One evening, we decided to walk up Lycabettus Hill behind our apartment for views of the sun setting over the city. Lycabettus Hill is known for its sunsets, so there were tons of people making their way up the hill at the same time as us. There was a group on the path in front of us that had stopped to take a photo. I paused so I wouldn't get in the way. The photo taker was speaking Greek to his friends. As I was waiting for them to finish taking the photo, the photo taker looked at me and said, "Sorry". Sorry?? Why in English? Why not "Sygnomi"?? How does everyone in Athens seem to know we don't speak Greek??
The sunset viewing area at Lycabettus Hill was very busy and pretty amazing. It was a great energy to have everyone there watching the sunset and taking photos as the Parthenon lights up.
Our first weekend in Greece was European Cultural Heritage Days. This meant that the historical sites that normally cost about 30 Euros/person to enter were free. At first, we thought that places like the Acropolis would be way too busy to visit on a weekend like that, but after reading a few reports from previous years, we decided to give it a try. And we're so glad we did! I thought we'd have to wait hours in line, but we just walked right up to the ticket booths and were granted free entry immediately. Yes, it was busy on the Acropolis but it's also a huge area with lots of space to take photos and just gaze at the ruins. We spent hours walking around the Acropolis, looking at the Parthenon and the temples that are over 2000 years old, checking out the Theatre of Dionysus, and walking through the Olympieion and the Temple of Olympian Zeus. All for free! Afterwards, we splurged and had a snack of fried calamari and a couple of drinks on a local patio.
Being in Athens has allowed us to walk among the ruins of the buildings created under the first democracies, see the foundations of the ancient Olympic arenas, stay where the great philosophers and mathematicians studied, and be in the birthplace of Western Civilization. I loved putting my hand on the old stones and imagining what life might have been like here over 2000 years ago, how far we've come since then, and how much more we need to do.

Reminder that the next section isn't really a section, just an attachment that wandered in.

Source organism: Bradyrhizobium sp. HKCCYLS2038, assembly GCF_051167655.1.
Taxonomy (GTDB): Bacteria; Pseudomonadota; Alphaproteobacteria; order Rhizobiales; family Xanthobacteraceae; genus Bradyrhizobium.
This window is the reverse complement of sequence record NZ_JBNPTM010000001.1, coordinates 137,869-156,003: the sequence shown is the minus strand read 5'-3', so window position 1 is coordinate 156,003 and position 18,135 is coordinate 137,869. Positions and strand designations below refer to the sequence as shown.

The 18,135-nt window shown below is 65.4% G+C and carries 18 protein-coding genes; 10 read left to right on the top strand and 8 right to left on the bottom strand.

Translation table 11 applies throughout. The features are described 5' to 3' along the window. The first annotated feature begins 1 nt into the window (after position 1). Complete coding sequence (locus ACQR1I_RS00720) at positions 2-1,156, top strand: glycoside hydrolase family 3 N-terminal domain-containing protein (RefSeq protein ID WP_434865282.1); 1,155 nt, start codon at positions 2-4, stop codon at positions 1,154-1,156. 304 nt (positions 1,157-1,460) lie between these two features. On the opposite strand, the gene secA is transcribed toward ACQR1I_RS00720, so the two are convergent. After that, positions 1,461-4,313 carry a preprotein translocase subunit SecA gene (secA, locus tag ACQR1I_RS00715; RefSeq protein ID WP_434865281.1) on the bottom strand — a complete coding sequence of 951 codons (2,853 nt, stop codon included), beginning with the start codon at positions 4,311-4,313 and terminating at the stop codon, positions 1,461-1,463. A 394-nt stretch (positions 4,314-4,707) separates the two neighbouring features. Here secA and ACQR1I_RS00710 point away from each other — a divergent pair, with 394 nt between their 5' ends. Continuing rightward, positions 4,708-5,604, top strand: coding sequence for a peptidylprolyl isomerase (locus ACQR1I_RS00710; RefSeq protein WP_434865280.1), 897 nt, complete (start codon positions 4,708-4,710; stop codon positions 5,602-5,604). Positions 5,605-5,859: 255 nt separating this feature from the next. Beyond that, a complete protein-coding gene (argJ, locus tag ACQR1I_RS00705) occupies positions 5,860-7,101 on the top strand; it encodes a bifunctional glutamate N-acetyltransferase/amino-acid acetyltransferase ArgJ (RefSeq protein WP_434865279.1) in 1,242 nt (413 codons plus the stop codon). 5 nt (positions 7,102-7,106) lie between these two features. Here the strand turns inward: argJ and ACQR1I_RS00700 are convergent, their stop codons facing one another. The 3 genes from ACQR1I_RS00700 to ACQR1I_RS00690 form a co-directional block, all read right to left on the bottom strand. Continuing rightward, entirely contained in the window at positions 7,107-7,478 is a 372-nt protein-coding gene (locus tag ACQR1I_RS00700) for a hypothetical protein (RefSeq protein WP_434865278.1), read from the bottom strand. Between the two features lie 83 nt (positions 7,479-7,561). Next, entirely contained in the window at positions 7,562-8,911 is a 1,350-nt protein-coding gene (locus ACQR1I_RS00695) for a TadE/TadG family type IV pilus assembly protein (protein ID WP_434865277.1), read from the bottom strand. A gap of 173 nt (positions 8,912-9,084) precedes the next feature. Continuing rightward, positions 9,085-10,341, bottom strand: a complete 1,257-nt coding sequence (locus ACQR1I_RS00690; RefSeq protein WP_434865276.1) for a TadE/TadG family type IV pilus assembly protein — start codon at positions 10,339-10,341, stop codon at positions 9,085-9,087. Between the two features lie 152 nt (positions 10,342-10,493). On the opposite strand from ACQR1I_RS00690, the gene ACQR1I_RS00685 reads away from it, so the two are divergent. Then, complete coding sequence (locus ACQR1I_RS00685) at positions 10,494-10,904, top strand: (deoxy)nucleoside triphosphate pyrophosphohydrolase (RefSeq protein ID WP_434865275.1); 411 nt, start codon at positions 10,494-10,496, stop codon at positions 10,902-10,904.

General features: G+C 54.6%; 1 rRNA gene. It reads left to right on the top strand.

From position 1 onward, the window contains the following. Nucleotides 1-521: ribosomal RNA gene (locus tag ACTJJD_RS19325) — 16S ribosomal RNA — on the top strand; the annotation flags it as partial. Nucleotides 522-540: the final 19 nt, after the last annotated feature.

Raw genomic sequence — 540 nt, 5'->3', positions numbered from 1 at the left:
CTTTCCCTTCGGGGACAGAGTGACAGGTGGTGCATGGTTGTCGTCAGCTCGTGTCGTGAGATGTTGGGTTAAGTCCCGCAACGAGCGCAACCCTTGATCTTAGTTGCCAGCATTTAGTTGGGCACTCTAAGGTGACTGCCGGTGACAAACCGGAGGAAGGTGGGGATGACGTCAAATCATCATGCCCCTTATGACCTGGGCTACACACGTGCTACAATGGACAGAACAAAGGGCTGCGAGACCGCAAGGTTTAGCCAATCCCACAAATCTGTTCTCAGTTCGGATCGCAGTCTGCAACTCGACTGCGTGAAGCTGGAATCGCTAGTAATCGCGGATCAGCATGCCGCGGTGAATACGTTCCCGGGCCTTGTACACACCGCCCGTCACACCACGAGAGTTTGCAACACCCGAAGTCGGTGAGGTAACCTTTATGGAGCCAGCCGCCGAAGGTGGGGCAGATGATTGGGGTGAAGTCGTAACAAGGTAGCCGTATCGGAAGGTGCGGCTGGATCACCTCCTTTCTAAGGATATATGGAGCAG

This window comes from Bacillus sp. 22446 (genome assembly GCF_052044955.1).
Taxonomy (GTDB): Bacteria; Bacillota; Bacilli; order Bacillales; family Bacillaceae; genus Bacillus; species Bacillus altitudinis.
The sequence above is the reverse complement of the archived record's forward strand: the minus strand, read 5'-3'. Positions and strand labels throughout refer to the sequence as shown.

A lot of Athens, especially around the ruins, are filled with cobblestone streets, marble, slippery rocks, and uneven terrain. On our first day of touring, I was wearing my white runners, but found they didn't have the grippy-ness I wanted on the rocks. I switched to my trail runners for the day we went into the Acropolis and I was super glad I did. If you're packing for Athens, I highly recommend a sturdy, grippy pair of shoes for checking out the ruins and walking up the hills.
Yesterday, we took the metro to the seaside neighbourhood of Piraeus to walk along the Aegean Sea. We forgot that most things in Athens are closed on Sundays, so in retrospect going there without having eaten first wasn't the smartest idea. The only places that were open were pricey, brunch-style restaurants. We kept walking, hoping we would see an open Ok! market or inexpensive cafe, but none were around. We eventually found a small kiosk where I picked up a packaged croissant and Chris bought a bag of chips. We had to laugh at ourselves as we ate our kiosk "brunch" sitting on some concrete near a parking lot overlooking the Aegean Sea. If we had been ok with spending money on a seaside brunch, we never would have ended up with the adventure of eating a packaged croissant on the side of a parking lot with a quiet, private view of the strikingly blue water.
Onto week 2!
The Temple of Poseidon extends up from the cliffs off Cape Sounion on the Aegean Sea. The raw power and beauty of this place are clear indicators of why the ancient Greeks chose to build a temple to honour their God of the Sea here, 2500 years ago. The crystal blue waters of the sea surrounding the Attica Peninsula must have been the perfect backdrop for the ancient civilization.
Our day trip to Sounion and the Temple of Poseidon started with a dip in the Aegean Sea. We walked down the steep sided trails from where the bus dropped us off, to the small beach on the east side of the cape. The water glistened an inviting crystal blue as we jumped into the warm waters and took advantage of the salinity by floating on our backs, looking up at the cliffs the temple is built on and the clear blue sky.
Putting on our hiking clothes, we then took a hike up the mountains of the Sounion National Park, where we had stunning views of the Temple of Poseidon and the Aegean Sea from a distance.